The design of our Organisations of today is largely a legacy of industrial design, and the search for effectiveness at scale: it is a model that has served us well into the Digital Age, but may fall short in the Social one. This week i am writing several pieces to explore this evolution as we move from ‘Domain’ to ‘Dynamic’, from ‘Control’ to ‘Connection’, from ‘Fixed’ to ‘Fluid’. This is a #WorkingOutLoud post that draws upon concepts and context that i have been building out over the last few years, so i am linking our to existing material where relevant.
Let me start by sharing one view of what a modern Organisation is, as a relic of our industrial heritage. Organisations can be described in two ways: they are entities of collectivism, to achieve effect at scale. An Organisation brings together a diverse group of people, according to an overall plan, and uses them to achieve a specific effect at larger scale. Central to this is that the specialism, and collective effort, can achieve more than an individual or collection of individuals. It’s an additive model.
They achieve this specific idea of ‘effect at scale’ through consistency, conformity, and replicability: consistency is a notion of quality scaled up, conformity is a production value that allows assembly line and handover, and replicability allows for globalisation and scale.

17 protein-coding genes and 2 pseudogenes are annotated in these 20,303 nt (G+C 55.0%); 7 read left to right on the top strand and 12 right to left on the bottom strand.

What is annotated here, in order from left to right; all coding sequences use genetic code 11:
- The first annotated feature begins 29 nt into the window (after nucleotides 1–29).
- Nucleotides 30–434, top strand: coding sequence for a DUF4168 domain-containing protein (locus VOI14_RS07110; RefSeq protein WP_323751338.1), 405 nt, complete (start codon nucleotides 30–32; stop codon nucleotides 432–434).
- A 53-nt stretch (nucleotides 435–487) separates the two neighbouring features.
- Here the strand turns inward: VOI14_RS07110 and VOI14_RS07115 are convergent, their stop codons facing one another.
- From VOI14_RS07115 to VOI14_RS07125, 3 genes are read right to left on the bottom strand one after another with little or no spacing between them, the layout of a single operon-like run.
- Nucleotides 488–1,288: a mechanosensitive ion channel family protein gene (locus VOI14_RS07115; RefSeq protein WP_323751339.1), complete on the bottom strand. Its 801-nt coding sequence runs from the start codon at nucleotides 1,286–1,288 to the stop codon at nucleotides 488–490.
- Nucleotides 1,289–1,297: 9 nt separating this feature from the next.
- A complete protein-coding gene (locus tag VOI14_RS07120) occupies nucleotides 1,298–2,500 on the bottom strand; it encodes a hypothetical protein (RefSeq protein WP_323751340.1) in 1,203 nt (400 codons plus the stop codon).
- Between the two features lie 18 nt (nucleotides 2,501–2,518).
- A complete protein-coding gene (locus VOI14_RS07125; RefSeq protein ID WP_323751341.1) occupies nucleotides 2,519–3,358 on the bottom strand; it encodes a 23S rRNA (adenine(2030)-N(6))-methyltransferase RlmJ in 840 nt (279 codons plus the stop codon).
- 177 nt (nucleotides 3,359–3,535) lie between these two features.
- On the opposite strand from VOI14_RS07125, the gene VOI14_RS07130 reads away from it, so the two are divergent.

In parallel with this, or to achieve this, we end up with hierarchy, and domain: hierarchy is a structure to hold power, drive consistency (punish deviation), achieve conformity (exclude divergence), and replicability (oversight and reporting). I should stress that all of this is a very good thing indeed: this is not about control by megalomaniacs and freaks, but rather the most sensible mechanisms to drive quality and productivity through distributed systems.
Domain relates to a system of education and empire: we structure our education systems to feed the domains of our dominant Organisational design, and we also nest within these, building out networks and knowledge based power. Domains are not fluid social structures, but rather more permanent tribal ones. Once we are invested in a domain through education and tenure, we are invested in maintaining it: this is why i usually say that the constraint we feel in trying to change is held largely by good people doing good work, within systems that radically reward them for continuing to do so without changing.